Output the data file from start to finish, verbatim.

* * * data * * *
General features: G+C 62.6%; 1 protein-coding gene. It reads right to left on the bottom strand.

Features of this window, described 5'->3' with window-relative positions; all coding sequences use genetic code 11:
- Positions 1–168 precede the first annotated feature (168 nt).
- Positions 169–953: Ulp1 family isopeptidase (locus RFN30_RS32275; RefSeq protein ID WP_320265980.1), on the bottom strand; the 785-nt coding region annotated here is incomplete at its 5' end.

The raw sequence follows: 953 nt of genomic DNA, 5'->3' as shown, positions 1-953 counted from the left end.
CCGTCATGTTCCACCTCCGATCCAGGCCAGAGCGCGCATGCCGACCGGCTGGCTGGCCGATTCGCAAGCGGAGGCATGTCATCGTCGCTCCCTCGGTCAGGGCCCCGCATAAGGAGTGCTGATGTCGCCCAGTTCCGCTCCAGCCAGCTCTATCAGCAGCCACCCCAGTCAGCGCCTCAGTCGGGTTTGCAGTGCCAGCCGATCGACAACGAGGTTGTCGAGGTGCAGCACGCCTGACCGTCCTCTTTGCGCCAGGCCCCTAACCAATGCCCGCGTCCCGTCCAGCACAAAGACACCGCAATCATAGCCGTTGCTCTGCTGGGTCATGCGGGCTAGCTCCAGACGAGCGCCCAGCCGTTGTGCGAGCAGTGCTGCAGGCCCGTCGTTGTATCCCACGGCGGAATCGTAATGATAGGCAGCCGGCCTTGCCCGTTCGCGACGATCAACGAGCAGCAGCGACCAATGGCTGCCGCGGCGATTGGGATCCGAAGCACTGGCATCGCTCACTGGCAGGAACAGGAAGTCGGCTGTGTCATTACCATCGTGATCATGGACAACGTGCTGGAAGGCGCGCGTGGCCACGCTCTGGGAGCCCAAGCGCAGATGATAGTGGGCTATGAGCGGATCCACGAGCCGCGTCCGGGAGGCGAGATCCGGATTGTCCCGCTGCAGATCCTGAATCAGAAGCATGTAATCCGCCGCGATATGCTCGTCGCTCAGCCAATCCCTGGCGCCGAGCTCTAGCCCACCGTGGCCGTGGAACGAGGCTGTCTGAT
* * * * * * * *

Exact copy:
General features: G+C 62.6%; 1 protein-coding gene. It reads right to left on the bottom strand.

Features of this window, described 5'->3' with window-relative positions; all coding sequences use genetic code 11:
- Positions 1–168 precede the first annotated feature (168 nt).
- Positions 169–953: Ulp1 family isopeptidase (locus RFN30_RS32275; RefSeq protein ID WP_320265980.1), on the bottom strand; the 785-nt coding region annotated here is incomplete at its 5' end.

The raw sequence follows: 953 nt of genomic DNA, 5'->3' as shown, positions 1-953 counted from the left end.
CCGTCATGTTCCACCTCCGATCCAGGCCAGAGCGCGCATGCCGACCGGCTGGCTGGCCGATTCGCAAGCGGAGGCATGTCATCGTCGCTCCCTCGGTCAGGGCCCCGCATAAGGAGTGCTGATGTCGCCCAGTTCCGCTCCAGCCAGCTCTATCAGCAGCCACCCCAGTCAGCGCCTCAGTCGGGTTTGCAGTGCCAGCCGATCGACAACGAGGTTGTCGAGGTGCAGCACGCCTGACCGTCCTCTTTGCGCCAGGCCCCTAACCAATGCCCGCGTCCCGTCCAGCACAAAGACACCGCAATCATAGCCGTTGCTCTGCTGGGTCATGCGGGCTAGCTCCAGACGAGCGCCCAGCCGTTGTGCGAGCAGTGCTGCAGGCCCGTCGTTGTATCCCACGGCGGAATCGTAATGATAGGCAGCCGGCCTTGCCCGTTCGCGACGATCAACGAGCAGCAGCGACCAATGGCTGCCGCGGCGATTGGGATCCGAAGCACTGGCATCGCTCACTGGCAGGAACAGGAAGTCGGCTGTGTCATTACCATCGTGATCATGGACAACGTGCTGGAAGGCGCGCGTGGCCACGCTCTGGGAGCCCAAGCGCAGATGATAGTGGGCTATGAGCGGATCCACGAGCCGCGTCCGGGAGGCGAGATCCGGATTGTCCCGCTGCAGATCCTGAATCAGAAGCATGTAATCCGCCGCGATATGCTCGTCGCTCAGCCAATCCCTGGCGCCGAGCTCTAGCCCACCGTGGCCGTGGAACGAGGCTGTCTGAT